Interview with Facundo Lazzari and Fernando Rodas
Min-On: Please share impressions from your first Japan tour.
Facundo Lazzari: So far, we have been deeply moved by the enthusiastic support and applause from the wonderful Japanese audiences at every venue. It has been an absolutely delightful experience for us to perform in front of these joyful audiences.
Min-On: Since the launch of the Min-On Tango Series in 1970, a number of acclaimed tango artists, including your grandfather, the maestro Carlos Lazzari, have visited Japan. Have you heard anything about their experiences firsthand?
Fernando Rodas: Yes, of course. A Japan tour for the Min-On Tango Series is a very important event for any tango artist in Buenos Aires. All the members of La Juan D’Arienzo are participating in this tour with a full sense of appreciation.
Min-On: The D’Arienzo sound is very popular among tango fans around the world. Do you feel any pressure when performing the repertoire of the legendary D’Arienzo orchestra?
Lazzari: Indeed. But often the reverse is true, too. We are always excited to keep alive the unmistakable and popular style of the D’Arienzo sound.
Rodas: I feel the other way around. I am always nervous, trying to perform my very best. Fernando and the band members are all quite young, so perhaps their youthful energy allows them to shrug off some of the pressure.
Min-On: When and how did you start singing?
Rodas: I don’t remember exactly, but I was born in Buenos Aires as the youngest of four brothers. Actually, everyone around me, including my brothers, were musicians and singers of folk music—I just naturally started singing with them. Then around the age of 14, I started singing tango.
Min-On: How about you, Mr. Lazzari?
Lazzari: I started playing the bandoneon when I was 18.
Min-On: I heard you were interested in rock ‘n’ roll before that. What sparked your interest in tango?
Lazzari: When I was a teenager, I liked to write poetry. My grandfather discovered this and told me I should listen to tango. At the time, tango was considered music for older people, with themes that drew on collective life experiences. It’s true that tango resonates with older people who can relate to these themes. I was 17 years old, but after listening to a variety of tango music, I became fascinated by the D’Arienzo sound and the bandoneon.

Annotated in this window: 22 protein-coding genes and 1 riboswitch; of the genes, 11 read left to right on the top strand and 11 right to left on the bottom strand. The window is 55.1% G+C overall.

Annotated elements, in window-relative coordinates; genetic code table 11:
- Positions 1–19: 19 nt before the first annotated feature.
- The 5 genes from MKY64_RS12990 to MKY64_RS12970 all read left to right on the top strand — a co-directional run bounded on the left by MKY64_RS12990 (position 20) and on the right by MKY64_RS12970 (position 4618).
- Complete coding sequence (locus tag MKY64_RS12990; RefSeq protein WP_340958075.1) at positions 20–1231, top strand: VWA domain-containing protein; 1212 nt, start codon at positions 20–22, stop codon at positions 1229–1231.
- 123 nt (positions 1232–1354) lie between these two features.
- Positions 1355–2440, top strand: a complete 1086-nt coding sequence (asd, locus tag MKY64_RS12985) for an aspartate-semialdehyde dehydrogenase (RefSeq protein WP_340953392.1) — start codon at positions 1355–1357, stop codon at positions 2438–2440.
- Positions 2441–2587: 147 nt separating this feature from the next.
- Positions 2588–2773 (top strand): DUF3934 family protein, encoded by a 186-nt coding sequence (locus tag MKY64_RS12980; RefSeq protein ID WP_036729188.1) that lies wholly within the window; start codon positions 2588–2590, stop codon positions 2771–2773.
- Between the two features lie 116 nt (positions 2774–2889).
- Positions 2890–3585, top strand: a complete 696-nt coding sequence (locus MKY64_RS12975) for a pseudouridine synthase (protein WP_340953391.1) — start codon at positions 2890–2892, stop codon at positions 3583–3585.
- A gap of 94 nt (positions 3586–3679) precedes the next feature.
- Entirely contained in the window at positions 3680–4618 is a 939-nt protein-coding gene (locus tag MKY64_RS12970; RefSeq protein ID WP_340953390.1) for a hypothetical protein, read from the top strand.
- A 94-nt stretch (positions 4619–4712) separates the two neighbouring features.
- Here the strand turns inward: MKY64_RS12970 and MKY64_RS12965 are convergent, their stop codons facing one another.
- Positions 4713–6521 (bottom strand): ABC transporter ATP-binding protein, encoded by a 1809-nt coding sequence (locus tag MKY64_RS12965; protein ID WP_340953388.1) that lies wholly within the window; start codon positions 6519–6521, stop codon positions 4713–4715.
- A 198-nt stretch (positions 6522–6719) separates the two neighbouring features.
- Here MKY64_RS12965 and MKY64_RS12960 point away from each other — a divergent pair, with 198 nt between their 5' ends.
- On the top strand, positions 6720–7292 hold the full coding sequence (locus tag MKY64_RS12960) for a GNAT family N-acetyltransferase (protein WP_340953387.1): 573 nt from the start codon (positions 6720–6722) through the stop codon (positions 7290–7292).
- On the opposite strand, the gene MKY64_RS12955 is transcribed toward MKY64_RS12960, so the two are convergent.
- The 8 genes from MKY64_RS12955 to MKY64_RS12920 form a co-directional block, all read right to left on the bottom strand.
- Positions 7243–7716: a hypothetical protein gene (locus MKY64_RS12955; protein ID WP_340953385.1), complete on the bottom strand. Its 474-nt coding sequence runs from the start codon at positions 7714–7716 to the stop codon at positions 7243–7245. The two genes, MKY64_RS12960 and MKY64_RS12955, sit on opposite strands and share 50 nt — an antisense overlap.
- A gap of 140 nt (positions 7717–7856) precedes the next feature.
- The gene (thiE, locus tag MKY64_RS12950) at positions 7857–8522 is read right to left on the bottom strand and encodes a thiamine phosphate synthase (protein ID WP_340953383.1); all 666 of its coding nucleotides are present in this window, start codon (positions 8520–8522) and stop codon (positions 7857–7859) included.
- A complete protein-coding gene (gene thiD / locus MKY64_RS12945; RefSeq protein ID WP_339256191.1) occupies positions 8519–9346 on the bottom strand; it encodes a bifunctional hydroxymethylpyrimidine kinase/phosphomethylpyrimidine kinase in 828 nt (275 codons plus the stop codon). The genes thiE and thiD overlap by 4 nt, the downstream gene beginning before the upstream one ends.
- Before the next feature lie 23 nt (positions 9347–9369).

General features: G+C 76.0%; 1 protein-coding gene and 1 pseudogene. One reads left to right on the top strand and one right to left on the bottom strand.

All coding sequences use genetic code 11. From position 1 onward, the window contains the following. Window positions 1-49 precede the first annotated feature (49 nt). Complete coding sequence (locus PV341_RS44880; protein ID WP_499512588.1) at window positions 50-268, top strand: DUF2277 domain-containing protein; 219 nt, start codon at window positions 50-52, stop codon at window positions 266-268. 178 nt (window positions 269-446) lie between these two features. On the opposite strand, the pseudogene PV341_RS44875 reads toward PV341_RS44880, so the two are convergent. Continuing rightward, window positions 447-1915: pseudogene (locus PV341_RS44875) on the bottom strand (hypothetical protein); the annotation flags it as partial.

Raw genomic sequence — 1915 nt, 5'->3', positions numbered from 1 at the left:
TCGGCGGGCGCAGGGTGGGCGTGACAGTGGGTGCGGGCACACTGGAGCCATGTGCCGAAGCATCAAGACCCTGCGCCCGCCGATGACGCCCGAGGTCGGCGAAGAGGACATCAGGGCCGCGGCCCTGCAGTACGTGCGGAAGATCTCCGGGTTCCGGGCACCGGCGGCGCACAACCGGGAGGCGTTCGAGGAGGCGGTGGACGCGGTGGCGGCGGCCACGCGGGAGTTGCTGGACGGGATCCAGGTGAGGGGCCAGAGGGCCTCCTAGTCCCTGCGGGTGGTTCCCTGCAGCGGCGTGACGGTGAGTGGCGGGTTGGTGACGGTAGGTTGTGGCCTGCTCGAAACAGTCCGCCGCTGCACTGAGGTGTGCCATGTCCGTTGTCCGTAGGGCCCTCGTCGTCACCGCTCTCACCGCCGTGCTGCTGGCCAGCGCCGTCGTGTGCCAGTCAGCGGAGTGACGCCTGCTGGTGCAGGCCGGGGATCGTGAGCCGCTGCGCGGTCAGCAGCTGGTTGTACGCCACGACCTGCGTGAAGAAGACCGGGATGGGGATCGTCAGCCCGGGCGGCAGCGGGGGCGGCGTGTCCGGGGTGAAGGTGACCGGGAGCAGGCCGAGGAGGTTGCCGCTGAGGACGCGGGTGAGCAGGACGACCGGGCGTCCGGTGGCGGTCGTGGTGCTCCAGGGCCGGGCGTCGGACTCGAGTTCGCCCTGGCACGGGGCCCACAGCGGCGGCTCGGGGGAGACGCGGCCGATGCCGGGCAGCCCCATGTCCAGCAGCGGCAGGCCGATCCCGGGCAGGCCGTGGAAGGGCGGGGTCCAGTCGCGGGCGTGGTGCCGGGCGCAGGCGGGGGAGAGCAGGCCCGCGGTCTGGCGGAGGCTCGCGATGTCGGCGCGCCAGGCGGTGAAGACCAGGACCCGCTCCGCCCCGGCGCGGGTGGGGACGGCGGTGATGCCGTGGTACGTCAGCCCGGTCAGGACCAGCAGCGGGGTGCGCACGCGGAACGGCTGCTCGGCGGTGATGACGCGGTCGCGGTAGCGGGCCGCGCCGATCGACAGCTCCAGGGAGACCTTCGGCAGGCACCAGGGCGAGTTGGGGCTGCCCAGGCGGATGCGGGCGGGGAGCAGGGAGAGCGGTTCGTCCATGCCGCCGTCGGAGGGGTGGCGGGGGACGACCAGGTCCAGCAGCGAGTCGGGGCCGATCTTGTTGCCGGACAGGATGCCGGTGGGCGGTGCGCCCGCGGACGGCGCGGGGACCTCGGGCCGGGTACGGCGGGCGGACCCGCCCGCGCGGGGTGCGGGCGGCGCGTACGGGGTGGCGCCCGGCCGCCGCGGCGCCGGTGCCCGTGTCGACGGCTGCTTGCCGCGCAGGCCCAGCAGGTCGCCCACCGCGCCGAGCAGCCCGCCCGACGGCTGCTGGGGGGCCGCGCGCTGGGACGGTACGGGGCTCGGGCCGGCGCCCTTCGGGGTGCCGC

Min-On: How did your grandfather initiate you into the technical mysteries of the bandoneon and the D’Arienzo style?
Lazzari: He was not the type to verbally explain tango in detail. He was always extremely strict with his bandoneon pupils—including myself. That was his style as a teacher. At home, on the other hand, he was a relaxed and kind grandfather. Yet he never played the bandoneon for his family. As a professional artist, he constantly badgered me to manage his arrangements in detail. Although I sometimes argued with him, I deeply admired him as a maestro of the bandoneon and the D’Arienzo sound.
Min-On: Mr. Rodas, as a singer for La Juan D’Arienzo, how do you feel about the D’Arienzo sound?
Rodas: D’Arienzo’s compositions are all very special. But they are also difficult to sing given the rhythmical variation—the fast and slow tempos. They are challenging pieces, not only for a singer but for any musician or dancer.
Min-On: You composed a new piece entitled “Eternal Cherry Blossoms,” and presented it to the founder of Min-On, Dr. Ikeda. Would you share your thoughts on the composition with us?
Lazzari: I read an essay written by Dr. Ikeda about the cherry trees grown in the yard of his boyhood Tokyo home. The daily bombing during the war transformed Tokyo into a burned-out ruin, and the cherry trees were lost. I was touched by this story—the trees’ blossoms symbolized joyful memories of more peaceful days. I composed the piece “Eternal Cherry Blossoms” as a prayer for lasting peace in the world.